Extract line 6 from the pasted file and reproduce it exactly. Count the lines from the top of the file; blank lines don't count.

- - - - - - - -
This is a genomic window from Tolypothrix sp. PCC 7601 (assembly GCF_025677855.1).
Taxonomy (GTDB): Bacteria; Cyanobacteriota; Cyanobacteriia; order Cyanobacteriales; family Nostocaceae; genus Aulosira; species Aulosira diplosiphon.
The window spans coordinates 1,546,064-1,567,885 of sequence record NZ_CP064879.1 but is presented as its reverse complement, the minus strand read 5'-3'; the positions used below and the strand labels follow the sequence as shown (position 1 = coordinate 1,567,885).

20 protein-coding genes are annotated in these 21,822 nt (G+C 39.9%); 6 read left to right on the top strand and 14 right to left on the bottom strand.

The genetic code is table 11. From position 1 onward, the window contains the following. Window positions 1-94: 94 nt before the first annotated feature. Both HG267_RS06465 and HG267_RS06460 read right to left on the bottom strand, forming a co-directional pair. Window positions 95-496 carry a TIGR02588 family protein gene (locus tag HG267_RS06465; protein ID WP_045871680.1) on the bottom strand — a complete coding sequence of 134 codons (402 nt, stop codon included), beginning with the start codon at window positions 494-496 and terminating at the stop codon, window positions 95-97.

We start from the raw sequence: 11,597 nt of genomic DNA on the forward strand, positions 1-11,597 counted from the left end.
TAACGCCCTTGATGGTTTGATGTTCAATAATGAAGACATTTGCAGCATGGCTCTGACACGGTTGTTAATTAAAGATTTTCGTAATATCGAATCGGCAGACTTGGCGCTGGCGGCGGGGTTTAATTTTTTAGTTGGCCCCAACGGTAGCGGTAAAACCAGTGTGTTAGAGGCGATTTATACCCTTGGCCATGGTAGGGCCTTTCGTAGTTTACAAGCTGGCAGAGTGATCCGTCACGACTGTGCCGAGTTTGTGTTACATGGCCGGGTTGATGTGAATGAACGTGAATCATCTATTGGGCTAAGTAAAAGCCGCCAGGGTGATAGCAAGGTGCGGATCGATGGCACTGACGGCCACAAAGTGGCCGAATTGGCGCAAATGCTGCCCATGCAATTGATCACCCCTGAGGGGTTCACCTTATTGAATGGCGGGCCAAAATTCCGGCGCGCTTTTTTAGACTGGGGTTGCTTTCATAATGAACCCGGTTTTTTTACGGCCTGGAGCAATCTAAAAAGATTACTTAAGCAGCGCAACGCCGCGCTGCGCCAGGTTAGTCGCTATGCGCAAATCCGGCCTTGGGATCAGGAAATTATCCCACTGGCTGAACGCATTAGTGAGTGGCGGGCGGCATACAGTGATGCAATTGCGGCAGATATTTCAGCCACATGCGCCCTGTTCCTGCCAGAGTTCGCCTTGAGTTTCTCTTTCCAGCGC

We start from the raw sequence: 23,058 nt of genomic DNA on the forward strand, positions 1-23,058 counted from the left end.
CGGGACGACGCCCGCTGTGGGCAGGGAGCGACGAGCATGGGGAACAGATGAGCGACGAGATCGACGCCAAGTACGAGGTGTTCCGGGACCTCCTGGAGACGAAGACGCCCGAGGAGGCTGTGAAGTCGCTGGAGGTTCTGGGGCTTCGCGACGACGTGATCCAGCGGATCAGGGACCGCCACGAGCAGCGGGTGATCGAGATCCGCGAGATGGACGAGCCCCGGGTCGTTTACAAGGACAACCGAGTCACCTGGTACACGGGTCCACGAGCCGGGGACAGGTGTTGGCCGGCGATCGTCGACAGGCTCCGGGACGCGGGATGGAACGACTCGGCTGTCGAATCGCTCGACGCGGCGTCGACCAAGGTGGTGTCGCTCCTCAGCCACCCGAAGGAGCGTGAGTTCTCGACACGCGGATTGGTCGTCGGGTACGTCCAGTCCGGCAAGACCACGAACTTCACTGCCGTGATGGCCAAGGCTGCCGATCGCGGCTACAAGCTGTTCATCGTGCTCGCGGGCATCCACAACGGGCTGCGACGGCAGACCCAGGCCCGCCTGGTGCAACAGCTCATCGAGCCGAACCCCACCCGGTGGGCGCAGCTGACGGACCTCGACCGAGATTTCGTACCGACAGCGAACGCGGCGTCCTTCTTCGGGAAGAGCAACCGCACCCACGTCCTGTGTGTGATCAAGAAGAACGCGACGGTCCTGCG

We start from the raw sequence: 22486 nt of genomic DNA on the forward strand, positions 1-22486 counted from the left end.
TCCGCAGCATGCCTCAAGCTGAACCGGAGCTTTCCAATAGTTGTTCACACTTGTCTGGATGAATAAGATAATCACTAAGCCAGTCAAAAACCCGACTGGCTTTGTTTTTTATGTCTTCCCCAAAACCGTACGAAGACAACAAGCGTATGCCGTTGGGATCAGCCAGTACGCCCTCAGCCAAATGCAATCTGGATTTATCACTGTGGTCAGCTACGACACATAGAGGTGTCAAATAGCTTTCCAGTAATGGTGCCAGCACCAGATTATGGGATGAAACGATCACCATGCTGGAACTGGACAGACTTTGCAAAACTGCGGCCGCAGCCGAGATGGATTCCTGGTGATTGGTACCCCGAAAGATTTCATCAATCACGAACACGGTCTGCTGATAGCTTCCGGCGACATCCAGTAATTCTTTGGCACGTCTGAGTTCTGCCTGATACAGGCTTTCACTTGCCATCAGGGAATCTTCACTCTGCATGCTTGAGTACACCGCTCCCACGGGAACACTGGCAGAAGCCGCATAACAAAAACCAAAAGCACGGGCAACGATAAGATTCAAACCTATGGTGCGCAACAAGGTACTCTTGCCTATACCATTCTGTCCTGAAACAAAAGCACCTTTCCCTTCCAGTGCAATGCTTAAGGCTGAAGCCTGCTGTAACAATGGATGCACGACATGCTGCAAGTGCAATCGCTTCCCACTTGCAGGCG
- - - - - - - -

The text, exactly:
We start from the raw sequence: 11,597 nt of genomic DNA on the forward strand, positions 1-11,597 counted from the left end.